At a conference to discuss the findings of a major research project into education and care approaches in Scotland, England and Sweden, delegates were told that the United Kingdom countries should avoid "schoolification" and "think the unthinkable" when it comes to training classroom staff.
Bronwen Cohen, chief executive of Children in Scotland, one of the conference organisers, said that the Swedish all-through school was a useful pointer.
The action plan setting out the Scottish Executive's plans following the national education debate highlighted the importance of wider community involvement and of smoothing the transition from early years to primary and from primary to secondary, Ms Cohen said. "Such a horizontal and a vertical integration model would help to make life simpler for children and their families."
Pat Petrie, reader in education at the Institute of Education at the University of London, another of the researchers, said the UK must question "the clutter of occupations" involved in childcare and education or it would be "in a constant mess".
Peter Moss, professor of early childhood at the institute, called for the UK "to think the unthinkable and look at ways of restructuring the workforce".
Professor Moss said: "Instead of constantly trying to find new ways in which these many groups could work together, some of them might be reconfigured or restructured into new professions."
In 1999, Sweden introduced an integrated system of teacher education offering a single degree to replace eight of its 11 degrees. The new degree is made up of three areas of education - "a general field of education, one or more areas of emphasis and one area of specialisation".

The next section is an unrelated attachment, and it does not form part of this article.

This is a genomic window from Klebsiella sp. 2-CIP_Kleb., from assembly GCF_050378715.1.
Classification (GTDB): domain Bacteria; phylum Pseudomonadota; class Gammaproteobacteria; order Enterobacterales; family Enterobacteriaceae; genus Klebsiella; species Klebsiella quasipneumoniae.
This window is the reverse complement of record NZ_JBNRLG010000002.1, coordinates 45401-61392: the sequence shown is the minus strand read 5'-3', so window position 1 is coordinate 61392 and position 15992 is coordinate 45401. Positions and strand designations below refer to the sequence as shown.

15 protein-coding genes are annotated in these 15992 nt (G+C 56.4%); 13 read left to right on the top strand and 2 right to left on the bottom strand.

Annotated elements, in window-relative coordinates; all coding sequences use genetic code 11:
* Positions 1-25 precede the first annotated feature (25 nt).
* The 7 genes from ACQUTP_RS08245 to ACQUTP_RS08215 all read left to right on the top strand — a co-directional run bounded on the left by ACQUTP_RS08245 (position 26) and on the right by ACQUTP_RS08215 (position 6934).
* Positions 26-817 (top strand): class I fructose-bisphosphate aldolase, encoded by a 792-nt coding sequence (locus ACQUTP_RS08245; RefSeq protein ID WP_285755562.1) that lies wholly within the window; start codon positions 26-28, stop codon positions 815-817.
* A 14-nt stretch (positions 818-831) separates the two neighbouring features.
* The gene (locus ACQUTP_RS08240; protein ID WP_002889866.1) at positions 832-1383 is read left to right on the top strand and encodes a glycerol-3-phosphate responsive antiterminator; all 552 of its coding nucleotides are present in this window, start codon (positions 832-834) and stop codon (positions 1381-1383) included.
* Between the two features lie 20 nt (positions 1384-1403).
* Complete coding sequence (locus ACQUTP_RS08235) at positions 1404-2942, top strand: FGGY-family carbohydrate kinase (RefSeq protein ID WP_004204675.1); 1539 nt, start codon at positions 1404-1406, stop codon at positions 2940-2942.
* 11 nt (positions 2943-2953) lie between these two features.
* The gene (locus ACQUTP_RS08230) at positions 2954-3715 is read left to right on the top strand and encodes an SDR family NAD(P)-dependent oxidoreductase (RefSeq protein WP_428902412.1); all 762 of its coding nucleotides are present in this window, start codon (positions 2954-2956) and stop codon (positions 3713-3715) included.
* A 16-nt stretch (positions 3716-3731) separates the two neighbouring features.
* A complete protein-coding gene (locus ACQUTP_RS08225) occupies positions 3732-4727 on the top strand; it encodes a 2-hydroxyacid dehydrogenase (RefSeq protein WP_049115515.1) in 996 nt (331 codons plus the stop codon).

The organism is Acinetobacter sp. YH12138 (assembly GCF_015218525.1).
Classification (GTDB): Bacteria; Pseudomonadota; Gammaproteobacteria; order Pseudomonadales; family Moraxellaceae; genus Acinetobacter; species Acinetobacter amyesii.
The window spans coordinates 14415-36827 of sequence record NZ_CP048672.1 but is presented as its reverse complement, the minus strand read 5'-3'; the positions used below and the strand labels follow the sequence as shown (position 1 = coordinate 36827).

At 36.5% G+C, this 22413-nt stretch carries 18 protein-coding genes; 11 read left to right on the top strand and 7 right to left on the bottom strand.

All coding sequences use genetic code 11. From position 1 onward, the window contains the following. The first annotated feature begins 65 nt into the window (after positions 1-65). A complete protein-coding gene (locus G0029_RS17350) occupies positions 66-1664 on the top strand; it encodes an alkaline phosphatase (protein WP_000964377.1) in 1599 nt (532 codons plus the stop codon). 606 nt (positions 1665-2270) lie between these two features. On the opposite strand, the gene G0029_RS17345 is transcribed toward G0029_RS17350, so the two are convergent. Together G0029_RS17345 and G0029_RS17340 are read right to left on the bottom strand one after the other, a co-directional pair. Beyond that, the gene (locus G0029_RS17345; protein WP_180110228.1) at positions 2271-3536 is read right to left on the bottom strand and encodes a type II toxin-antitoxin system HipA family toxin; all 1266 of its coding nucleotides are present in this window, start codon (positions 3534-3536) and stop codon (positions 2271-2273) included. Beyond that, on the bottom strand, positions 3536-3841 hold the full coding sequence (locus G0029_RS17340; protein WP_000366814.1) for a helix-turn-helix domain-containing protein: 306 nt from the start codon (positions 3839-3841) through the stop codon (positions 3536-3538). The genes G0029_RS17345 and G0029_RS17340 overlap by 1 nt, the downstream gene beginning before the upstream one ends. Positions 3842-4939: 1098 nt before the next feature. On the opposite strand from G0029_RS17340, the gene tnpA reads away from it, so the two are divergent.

The "e64,000 question" is whether the school and the teacher can change, Professor Moss said. "Is a new meeting place and a new profession possible? Or will integration mean 'schoolification' and colonisation by traditional teaching?"
His point was graphically illustrated by a quote from the Swedish minister of schools: "It is very important that school does not seat its big arse on pre-schools and free-time services, but stands up in a meeting of mutual respect and joint responsibilities."
An exchange at one of the conference workshops highlighted another difference between the childcare cultures in Sweden and Scotland when a Swedish teacher bristled at a question about how many teaching "assistants" worked in a particular school.
"We have no assistants," was her somewhat tetchy reply.
A New Deal for Children? Reforming education and care in England, Scotland and Sweden. By Bronwen Cohen, Peter Moss, Pat Petrie and Jennifer Wallace.
Published by Policy Press (available from May 2004). Contact Marston Book Services (01235 465000) for advance orders.